Hamilton

Don't spend LRT money on provincial highway projects, council says

The city doesn't want any of the $1 billion originally earmarked for Hamilton light rail transit (LRT) to pay for highway projects the province is supposed to pay for.

'Everybody's got projects,' says the mayor, but council shouldn't start 'carving up $1B'

This rendering shows what LRT could look like downtown. (City of Hamilton)

The city doesn't want any of the $1 billion originally earmarked for Hamilton light rail transit (LRT) to pay for highway projects the province is supposed to pay for.

City councillors voted Wednesday to send that message to the newly formed Hamilton transportation task force, a group of provincial appointees who will decide how to spend the money Metrolinx would have used to build the now-cancelled project.

Some felt the temptation. Lloyd Ferguson, Ward 12 (Ancaster) councillor, wanted the task force to consider putting $3 million toward a long-awaited ramp from Mohawk Road to Highway 403. But that failed with a 6-8 vote.

The province should already be paying for the ramp, said Mayor Fred Eisenberger. And once councillors start throwing ward projects into the mix, the conversation gets messy.

"Everybody's got projects," Eisenberger said. 

"We're going to start carving up $1 billion, which is the province wants us to do."

The city has been waiting for the province to pitch in $3 million to build a westbound ramp connection Mohawk Road to the 403, says Coun. Lloyd Ferguson. (Google Maps)

Donna Skelly, MPP for Flamborough-Glanbrook, "certainly could have the wherewithal and the resources to advocate for the 403," he said.

Council will ask the task force to consider "greening the transit system" and installing more electric vehicle charging stations.

Councillors heard scant details around the status of the task force, whose meetings are held behind closed doors. Councillors can access agendas for the task force meetings, said Coun. Brad Clark (Ward 9), but only after the meetings happen.

City staff are advocating for transparency, said Jason Thorne, Hamilton's general manager of planning and economic development. They've specified that they will answer technical questions in camera for the task force, but will only do presentations in open session.

City staff head to meetings with city's transportation management plan, he said, and other documents.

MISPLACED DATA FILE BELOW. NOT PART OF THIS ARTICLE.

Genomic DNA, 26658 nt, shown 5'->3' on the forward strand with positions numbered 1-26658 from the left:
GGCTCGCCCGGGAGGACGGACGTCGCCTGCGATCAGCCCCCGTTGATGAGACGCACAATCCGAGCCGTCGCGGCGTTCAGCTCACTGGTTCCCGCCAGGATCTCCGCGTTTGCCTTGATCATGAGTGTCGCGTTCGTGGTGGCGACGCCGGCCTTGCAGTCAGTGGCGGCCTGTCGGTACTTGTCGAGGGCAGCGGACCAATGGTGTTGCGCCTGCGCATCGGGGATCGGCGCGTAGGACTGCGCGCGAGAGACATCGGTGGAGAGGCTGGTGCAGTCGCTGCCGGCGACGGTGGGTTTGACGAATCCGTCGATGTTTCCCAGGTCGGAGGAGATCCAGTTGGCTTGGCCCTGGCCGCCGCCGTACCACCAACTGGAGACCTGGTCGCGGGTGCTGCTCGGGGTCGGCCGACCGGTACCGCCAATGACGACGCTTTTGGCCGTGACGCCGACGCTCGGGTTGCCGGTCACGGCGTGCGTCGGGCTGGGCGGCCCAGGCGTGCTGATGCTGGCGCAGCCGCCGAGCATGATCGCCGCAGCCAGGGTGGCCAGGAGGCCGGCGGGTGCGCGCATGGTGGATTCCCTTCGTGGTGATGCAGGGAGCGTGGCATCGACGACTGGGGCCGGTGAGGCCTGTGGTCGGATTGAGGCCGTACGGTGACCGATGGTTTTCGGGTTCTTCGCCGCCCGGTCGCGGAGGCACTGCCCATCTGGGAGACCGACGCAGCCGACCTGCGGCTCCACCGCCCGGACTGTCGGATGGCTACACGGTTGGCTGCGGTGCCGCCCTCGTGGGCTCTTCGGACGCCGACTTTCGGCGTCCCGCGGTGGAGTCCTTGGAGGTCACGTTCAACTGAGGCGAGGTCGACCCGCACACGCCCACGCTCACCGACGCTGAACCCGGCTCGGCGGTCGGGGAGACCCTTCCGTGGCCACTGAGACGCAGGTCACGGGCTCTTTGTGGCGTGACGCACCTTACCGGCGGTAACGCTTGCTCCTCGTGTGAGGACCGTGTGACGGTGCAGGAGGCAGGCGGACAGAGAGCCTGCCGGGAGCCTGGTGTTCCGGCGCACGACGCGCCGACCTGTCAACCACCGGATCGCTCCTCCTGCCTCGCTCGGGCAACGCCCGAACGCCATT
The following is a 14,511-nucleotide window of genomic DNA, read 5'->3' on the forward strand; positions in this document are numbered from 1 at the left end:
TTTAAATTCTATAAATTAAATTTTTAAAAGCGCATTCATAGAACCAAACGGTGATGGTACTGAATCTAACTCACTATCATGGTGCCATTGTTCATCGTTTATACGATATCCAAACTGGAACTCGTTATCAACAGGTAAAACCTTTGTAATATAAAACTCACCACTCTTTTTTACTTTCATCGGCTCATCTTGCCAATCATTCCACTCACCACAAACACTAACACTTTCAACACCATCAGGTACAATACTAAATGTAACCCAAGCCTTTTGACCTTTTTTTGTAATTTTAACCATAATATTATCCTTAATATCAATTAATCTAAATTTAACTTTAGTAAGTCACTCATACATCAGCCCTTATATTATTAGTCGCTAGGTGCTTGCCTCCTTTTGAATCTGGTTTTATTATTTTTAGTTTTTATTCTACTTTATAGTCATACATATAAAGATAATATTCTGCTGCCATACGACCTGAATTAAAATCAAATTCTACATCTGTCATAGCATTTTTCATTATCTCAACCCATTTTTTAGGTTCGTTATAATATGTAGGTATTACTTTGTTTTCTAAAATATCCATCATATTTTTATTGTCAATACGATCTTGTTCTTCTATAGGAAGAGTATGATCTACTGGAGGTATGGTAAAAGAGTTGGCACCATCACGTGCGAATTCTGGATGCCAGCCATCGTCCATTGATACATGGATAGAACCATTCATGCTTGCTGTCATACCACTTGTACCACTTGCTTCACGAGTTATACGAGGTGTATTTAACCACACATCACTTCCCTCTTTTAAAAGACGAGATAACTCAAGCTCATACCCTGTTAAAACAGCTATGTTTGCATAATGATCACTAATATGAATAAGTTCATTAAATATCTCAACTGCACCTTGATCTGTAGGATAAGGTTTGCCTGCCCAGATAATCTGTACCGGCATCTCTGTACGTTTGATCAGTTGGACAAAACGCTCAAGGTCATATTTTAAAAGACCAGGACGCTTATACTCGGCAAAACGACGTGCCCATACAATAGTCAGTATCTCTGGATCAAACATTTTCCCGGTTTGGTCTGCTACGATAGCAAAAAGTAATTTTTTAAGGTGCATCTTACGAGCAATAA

The province formed the task force, which has its fourth meeting on Friday, in January. The move came after Transportation Minister Caroline Mulroney cancelled Hamilton's LRT project, in the works since 2007, and said the $1 billion in capital funding would be available for other Hamilton transportation projects. 

Options include widening highways, bus rapid transit or even a revived LRT project. It will decide by the end of February.

Former Liberal MP Tony Valeri chairs the task force, which includes former Toronto Star journalist Richard Brennan, Anthony Primerano of LiUNA, McMaster University civil engineer Saiedeh Razavi, and Janette Smith, Hamilton's city manager.

As for the westbound ramp from Mohawk Road to the 403, Ferguson said the city has needed it since the Lincoln Alexander Parkway opened.

The previous provincial Liberals were poised to contribute $3 million to the $6 million project, Ferguson said, but when the Ontario PC government was elected, it fell by the wayside.

Skelly told CBC News Wednesday that she hasn't been advocating for funding for the ramp, or the widening of Highway 403 at Ancaster, where there's often a traffic bottleneck.

She has other priorities, she said — in particular, getting all-day GO train service to Hamilton.

If the city wants the task force to consider the ramp, she said, it should make that known.

"My priority has always been all-day GO," she said. 

 

 

ABOUT THE AUTHOR

Samantha Craggs is journalist based in Windsor, Ont. She is executive producer of CBC Windsor and previously worked as a reporter and producer in Hamilton, specializing in politics and city hall. Follow her on Twitter at @SamCraggsCBC, or email her at samantha.craggs@cbc.ca

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